2. Reading any of these books on my reading list: a biography of Dante; Ellman's biography of Joyce; a biography of LBJ (by the acclaimed Robert Caro); a biography of Stephen Tennant, Money, by Martin Amis; a study of the American presidency; Hart Crane; Walt Whitman; Robert Graves's collection of the Greek myths; a history of Jesuit missionaries in China; novels by Christopher Isherwood; novels by Gilbert Adair; novels by Alan Hollinghurst; writings of Giovanni Pico della Mirandola; a monograph on Pico; essays of Francis Bacon.
3. Pub on a sunny summer day, or a long, long lunch. The Trout comes to mind.
4. Using up that £20 drink tab at the Union a team of friends and I won at the Union pub quiz
5. Visiting parts of this country that I've not been to (which is everywhere outside of London, Oxford, Cambridge and bits of Lancashire and the Lake District). Devon/Cornwall, Manchester, Scotland (soon not to be, perhaps) in particular.
6. Punting.
7. Shouting poetry at passers-by
8. Having a cocktail, at the Duke of Cambridge. Or Brown's.
9. Going for a long country walk.
10. Cooking, and baking a bread and butter pud.

Sunday, April 15, 2012

0th week, Sunday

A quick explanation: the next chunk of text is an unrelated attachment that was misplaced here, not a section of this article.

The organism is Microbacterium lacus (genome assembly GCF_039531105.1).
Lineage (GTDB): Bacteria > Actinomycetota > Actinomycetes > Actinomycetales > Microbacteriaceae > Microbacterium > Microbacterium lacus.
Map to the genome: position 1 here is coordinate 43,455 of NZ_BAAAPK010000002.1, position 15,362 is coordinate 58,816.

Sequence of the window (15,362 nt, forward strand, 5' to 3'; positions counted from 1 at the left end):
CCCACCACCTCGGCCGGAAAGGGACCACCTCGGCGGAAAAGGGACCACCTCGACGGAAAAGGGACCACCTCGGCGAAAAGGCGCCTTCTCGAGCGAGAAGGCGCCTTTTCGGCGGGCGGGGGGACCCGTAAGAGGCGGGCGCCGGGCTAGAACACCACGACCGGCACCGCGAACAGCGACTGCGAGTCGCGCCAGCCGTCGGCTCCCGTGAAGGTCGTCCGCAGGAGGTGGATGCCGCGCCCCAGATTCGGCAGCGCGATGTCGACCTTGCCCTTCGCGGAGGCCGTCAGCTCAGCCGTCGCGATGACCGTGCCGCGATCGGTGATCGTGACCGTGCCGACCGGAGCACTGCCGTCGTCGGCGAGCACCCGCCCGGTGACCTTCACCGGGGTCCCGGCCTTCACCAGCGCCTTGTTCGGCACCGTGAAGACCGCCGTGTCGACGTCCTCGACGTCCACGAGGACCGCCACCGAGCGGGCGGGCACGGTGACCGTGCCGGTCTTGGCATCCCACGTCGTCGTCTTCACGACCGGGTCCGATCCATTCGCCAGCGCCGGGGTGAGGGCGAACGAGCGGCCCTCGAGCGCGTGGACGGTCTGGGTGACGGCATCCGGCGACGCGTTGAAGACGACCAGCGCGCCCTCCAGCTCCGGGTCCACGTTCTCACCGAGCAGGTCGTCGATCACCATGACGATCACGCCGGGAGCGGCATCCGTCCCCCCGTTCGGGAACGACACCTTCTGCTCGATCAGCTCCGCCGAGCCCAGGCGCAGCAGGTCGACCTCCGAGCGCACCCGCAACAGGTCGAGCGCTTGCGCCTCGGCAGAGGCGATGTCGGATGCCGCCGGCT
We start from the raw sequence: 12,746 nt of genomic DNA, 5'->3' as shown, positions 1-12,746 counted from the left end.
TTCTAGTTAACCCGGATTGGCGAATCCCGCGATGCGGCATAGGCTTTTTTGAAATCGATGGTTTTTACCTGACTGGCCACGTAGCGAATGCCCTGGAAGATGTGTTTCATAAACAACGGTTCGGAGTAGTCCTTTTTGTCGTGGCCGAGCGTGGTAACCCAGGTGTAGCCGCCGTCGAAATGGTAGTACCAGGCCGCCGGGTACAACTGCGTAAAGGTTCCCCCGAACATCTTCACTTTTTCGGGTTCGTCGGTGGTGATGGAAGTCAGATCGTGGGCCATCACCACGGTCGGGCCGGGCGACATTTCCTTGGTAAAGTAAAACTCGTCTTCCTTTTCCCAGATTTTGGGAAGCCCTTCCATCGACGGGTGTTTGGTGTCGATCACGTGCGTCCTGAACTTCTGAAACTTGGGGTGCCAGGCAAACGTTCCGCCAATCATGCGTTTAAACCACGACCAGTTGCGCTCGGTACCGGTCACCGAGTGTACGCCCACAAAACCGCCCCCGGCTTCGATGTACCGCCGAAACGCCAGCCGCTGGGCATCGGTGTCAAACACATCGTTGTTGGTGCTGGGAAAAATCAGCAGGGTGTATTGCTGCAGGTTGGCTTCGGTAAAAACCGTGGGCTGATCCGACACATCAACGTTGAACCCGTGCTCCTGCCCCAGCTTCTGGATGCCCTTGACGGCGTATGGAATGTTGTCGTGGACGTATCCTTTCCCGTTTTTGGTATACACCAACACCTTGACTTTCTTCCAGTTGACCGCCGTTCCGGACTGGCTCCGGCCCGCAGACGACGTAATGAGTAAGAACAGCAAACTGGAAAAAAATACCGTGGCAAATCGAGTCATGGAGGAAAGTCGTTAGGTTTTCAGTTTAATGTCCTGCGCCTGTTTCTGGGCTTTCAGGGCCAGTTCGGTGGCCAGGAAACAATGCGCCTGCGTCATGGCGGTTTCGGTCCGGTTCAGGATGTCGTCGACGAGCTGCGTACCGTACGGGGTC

For my non-Oxonian readers, let me first explain that we have, like most British universities, three terms. The Autumn/Winter term is Michaelmas, named after the feast of St. Michael the Archangel. The Winter/Spring term is Hilary, after the feast of St. Hilary of Poitiers. And the Spring/Summer term -- which is just upon us -- is Trinity, after Trinity Sunday. Each of these terms has eight, very intense weeks. Each week starts on a Sunday and ends on a Saturday (unlike in Cambridge, where they start on Thursdays and end on Wednesdays). But undergraduates usually arrive a week before the start of term, and we call this week noughth (0th) week. (Pronunciation trap there.) At the end of noughth week, many of us will have collections -- tests about last term's work. Typically, lots of groovy stuff also happens during the week after term ends -- or 9th week. As for me, being an international student, I always stick all for the holidays, except for Summer. Readers will be led (well, you don't really have a choice now, do you?) to reflect on how these divisions of the year are still very closely tied to the liturgical calendar, and the feasts and celebrations of the Anglican Church.